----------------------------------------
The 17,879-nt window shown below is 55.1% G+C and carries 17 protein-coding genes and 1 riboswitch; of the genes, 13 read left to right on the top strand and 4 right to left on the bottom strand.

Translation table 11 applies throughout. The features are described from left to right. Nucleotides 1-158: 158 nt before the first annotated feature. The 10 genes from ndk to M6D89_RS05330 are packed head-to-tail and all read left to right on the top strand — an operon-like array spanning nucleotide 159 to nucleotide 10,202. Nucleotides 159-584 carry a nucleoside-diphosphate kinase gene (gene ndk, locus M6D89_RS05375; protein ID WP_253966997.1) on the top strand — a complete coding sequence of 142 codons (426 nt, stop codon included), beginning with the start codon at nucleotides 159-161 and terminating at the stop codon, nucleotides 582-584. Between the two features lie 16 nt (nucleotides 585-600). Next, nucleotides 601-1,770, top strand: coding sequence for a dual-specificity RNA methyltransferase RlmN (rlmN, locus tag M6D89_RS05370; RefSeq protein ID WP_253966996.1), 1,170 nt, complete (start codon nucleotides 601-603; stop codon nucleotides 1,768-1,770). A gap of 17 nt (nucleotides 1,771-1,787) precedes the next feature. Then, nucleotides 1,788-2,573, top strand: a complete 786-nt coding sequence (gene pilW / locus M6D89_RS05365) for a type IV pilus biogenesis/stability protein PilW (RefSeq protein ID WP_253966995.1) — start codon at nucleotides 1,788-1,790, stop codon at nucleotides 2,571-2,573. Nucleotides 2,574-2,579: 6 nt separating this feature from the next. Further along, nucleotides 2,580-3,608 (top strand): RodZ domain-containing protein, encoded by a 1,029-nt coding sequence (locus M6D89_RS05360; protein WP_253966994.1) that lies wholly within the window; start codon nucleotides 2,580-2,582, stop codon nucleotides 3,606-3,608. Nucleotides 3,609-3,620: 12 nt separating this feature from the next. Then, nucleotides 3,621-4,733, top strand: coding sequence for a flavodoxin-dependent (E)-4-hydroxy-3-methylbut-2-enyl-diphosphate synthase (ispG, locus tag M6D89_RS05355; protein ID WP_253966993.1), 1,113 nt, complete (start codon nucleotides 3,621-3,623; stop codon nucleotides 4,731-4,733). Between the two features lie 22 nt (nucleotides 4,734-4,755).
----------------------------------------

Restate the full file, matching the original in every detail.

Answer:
The 17,879-nt window shown below is 55.1% G+C and carries 17 protein-coding genes and 1 riboswitch; of the genes, 13 read left to right on the top strand and 4 right to left on the bottom strand.

Translation table 11 applies throughout. The features are described from left to right. Nucleotides 1-158: 158 nt before the first annotated feature. The 10 genes from ndk to M6D89_RS05330 are packed head-to-tail and all read left to right on the top strand — an operon-like array spanning nucleotide 159 to nucleotide 10,202. Nucleotides 159-584 carry a nucleoside-diphosphate kinase gene (gene ndk, locus M6D89_RS05375; protein ID WP_253966997.1) on the top strand — a complete coding sequence of 142 codons (426 nt, stop codon included), beginning with the start codon at nucleotides 159-161 and terminating at the stop codon, nucleotides 582-584. Between the two features lie 16 nt (nucleotides 585-600). Next, nucleotides 601-1,770, top strand: coding sequence for a dual-specificity RNA methyltransferase RlmN (rlmN, locus tag M6D89_RS05370; RefSeq protein ID WP_253966996.1), 1,170 nt, complete (start codon nucleotides 601-603; stop codon nucleotides 1,768-1,770). A gap of 17 nt (nucleotides 1,771-1,787) precedes the next feature. Then, nucleotides 1,788-2,573, top strand: a complete 786-nt coding sequence (gene pilW / locus M6D89_RS05365) for a type IV pilus biogenesis/stability protein PilW (RefSeq protein ID WP_253966995.1) — start codon at nucleotides 1,788-1,790, stop codon at nucleotides 2,571-2,573. Nucleotides 2,574-2,579: 6 nt separating this feature from the next. Further along, nucleotides 2,580-3,608 (top strand): RodZ domain-containing protein, encoded by a 1,029-nt coding sequence (locus M6D89_RS05360; protein WP_253966994.1) that lies wholly within the window; start codon nucleotides 2,580-2,582, stop codon nucleotides 3,606-3,608. Nucleotides 3,609-3,620: 12 nt separating this feature from the next. Then, nucleotides 3,621-4,733, top strand: coding sequence for a flavodoxin-dependent (E)-4-hydroxy-3-methylbut-2-enyl-diphosphate synthase (ispG, locus tag M6D89_RS05355; protein ID WP_253966993.1), 1,113 nt, complete (start codon nucleotides 3,621-3,623; stop codon nucleotides 4,731-4,733). Between the two features lie 22 nt (nucleotides 4,734-4,755).